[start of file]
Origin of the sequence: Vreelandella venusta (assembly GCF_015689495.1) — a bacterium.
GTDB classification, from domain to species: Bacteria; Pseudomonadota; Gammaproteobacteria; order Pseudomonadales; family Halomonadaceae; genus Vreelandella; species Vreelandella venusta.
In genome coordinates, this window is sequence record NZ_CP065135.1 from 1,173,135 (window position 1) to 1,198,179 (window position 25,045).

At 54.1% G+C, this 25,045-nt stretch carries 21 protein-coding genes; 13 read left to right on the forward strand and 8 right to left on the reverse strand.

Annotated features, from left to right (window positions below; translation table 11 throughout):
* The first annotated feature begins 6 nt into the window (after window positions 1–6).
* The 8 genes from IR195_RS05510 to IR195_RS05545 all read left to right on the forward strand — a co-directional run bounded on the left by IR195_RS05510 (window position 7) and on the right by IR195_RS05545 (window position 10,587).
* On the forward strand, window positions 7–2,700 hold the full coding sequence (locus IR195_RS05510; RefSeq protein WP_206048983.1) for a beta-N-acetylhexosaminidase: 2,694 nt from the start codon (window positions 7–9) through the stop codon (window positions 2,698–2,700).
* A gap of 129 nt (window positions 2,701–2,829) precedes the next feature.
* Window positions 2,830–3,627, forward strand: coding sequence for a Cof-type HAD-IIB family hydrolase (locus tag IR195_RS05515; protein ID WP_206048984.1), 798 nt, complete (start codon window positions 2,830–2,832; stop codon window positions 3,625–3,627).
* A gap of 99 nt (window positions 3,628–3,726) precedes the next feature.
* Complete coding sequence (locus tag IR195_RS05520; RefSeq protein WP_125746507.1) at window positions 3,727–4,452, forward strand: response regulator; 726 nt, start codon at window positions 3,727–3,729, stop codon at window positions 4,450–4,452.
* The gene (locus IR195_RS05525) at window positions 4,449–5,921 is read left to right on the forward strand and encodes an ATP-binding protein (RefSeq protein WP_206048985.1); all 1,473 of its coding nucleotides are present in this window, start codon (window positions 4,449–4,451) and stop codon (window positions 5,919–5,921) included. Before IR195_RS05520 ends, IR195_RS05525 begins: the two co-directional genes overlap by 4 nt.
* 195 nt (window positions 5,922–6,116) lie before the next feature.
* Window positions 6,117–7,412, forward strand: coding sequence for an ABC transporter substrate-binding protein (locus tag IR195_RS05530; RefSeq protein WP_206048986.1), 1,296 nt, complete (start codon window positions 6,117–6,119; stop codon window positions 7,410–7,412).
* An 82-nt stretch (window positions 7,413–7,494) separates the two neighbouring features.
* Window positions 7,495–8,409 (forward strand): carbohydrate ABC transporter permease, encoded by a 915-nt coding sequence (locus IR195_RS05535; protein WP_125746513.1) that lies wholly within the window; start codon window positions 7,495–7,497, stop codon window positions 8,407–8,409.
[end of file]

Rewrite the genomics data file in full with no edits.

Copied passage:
Origin of the sequence: Vreelandella venusta (assembly GCF_015689495.1) — a bacterium.
GTDB classification, from domain to species: Bacteria; Pseudomonadota; Gammaproteobacteria; order Pseudomonadales; family Halomonadaceae; genus Vreelandella; species Vreelandella venusta.
In genome coordinates, this window is sequence record NZ_CP065135.1 from 1,173,135 (window position 1) to 1,198,179 (window position 25,045).

At 54.1% G+C, this 25,045-nt stretch carries 21 protein-coding genes; 13 read left to right on the forward strand and 8 right to left on the reverse strand.

Annotated features, from left to right (window positions below; translation table 11 throughout):
* The first annotated feature begins 6 nt into the window (after window positions 1–6).
* The 8 genes from IR195_RS05510 to IR195_RS05545 all read left to right on the forward strand — a co-directional run bounded on the left by IR195_RS05510 (window position 7) and on the right by IR195_RS05545 (window position 10,587).
* On the forward strand, window positions 7–2,700 hold the full coding sequence (locus IR195_RS05510; RefSeq protein WP_206048983.1) for a beta-N-acetylhexosaminidase: 2,694 nt from the start codon (window positions 7–9) through the stop codon (window positions 2,698–2,700).
* A gap of 129 nt (window positions 2,701–2,829) precedes the next feature.
* Window positions 2,830–3,627, forward strand: coding sequence for a Cof-type HAD-IIB family hydrolase (locus tag IR195_RS05515; protein ID WP_206048984.1), 798 nt, complete (start codon window positions 2,830–2,832; stop codon window positions 3,625–3,627).
* A gap of 99 nt (window positions 3,628–3,726) precedes the next feature.
* Complete coding sequence (locus tag IR195_RS05520; RefSeq protein WP_125746507.1) at window positions 3,727–4,452, forward strand: response regulator; 726 nt, start codon at window positions 3,727–3,729, stop codon at window positions 4,450–4,452.
* The gene (locus IR195_RS05525) at window positions 4,449–5,921 is read left to right on the forward strand and encodes an ATP-binding protein (RefSeq protein WP_206048985.1); all 1,473 of its coding nucleotides are present in this window, start codon (window positions 4,449–4,451) and stop codon (window positions 5,919–5,921) included. Before IR195_RS05520 ends, IR195_RS05525 begins: the two co-directional genes overlap by 4 nt.
* 195 nt (window positions 5,922–6,116) lie before the next feature.
* Window positions 6,117–7,412, forward strand: coding sequence for an ABC transporter substrate-binding protein (locus tag IR195_RS05530; RefSeq protein WP_206048986.1), 1,296 nt, complete (start codon window positions 6,117–6,119; stop codon window positions 7,410–7,412).
* An 82-nt stretch (window positions 7,413–7,494) separates the two neighbouring features.
* Window positions 7,495–8,409 (forward strand): carbohydrate ABC transporter permease, encoded by a 915-nt coding sequence (locus IR195_RS05535; protein WP_125746513.1) that lies wholly within the window; start codon window positions 7,495–7,497, stop codon window positions 8,407–8,409.